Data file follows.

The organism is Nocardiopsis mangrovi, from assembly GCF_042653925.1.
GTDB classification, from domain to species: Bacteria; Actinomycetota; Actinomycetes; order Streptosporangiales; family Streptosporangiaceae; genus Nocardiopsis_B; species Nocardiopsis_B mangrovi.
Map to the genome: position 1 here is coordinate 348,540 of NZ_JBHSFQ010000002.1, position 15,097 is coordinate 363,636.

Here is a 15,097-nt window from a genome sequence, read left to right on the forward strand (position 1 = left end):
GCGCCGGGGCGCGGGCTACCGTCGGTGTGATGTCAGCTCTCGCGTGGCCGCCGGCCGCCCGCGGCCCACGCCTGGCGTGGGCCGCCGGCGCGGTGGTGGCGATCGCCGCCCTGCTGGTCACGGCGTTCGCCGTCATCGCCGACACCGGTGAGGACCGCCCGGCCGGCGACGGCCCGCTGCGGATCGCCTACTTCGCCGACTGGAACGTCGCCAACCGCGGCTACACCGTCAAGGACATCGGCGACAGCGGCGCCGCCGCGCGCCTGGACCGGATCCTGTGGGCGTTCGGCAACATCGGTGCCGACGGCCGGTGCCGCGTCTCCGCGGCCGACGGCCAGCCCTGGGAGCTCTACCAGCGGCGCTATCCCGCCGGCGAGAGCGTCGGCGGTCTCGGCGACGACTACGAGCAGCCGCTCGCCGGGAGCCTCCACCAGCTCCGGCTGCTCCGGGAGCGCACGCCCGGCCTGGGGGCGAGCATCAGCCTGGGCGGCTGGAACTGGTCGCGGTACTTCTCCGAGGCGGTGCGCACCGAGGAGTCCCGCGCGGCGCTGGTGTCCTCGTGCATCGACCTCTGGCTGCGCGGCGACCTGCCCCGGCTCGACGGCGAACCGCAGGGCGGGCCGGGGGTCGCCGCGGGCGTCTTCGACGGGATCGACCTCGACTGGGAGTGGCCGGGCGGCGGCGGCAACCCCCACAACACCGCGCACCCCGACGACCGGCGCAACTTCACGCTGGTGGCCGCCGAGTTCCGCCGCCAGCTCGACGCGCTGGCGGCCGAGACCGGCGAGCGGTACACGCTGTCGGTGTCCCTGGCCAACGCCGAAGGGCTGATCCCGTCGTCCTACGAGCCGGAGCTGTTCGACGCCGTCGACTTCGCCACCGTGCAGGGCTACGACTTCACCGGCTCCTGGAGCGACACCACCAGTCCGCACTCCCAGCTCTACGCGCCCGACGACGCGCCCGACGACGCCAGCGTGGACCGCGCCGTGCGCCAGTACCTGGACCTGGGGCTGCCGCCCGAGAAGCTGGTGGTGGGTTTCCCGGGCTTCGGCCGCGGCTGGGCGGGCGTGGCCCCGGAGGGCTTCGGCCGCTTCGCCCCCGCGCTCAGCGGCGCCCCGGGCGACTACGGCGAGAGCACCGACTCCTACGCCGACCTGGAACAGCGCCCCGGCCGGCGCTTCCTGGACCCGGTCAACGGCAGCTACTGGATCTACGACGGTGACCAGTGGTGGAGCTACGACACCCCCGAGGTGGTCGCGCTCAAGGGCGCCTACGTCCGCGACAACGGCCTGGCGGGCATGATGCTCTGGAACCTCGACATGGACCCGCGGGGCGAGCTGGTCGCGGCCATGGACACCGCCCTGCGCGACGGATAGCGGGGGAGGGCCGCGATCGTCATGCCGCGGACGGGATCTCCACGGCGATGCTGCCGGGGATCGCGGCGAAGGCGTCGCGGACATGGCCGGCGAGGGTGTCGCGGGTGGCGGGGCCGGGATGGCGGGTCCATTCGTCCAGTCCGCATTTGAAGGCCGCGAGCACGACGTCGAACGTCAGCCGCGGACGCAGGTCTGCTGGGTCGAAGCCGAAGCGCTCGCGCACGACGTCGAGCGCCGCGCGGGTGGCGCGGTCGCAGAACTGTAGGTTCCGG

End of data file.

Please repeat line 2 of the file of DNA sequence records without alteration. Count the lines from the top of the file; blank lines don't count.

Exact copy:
GTDB classification, from domain to species: Bacteria; Actinomycetota; Actinomycetes; order Streptosporangiales; family Streptosporangiaceae; genus Nocardiopsis_B; species Nocardiopsis_B mangrovi.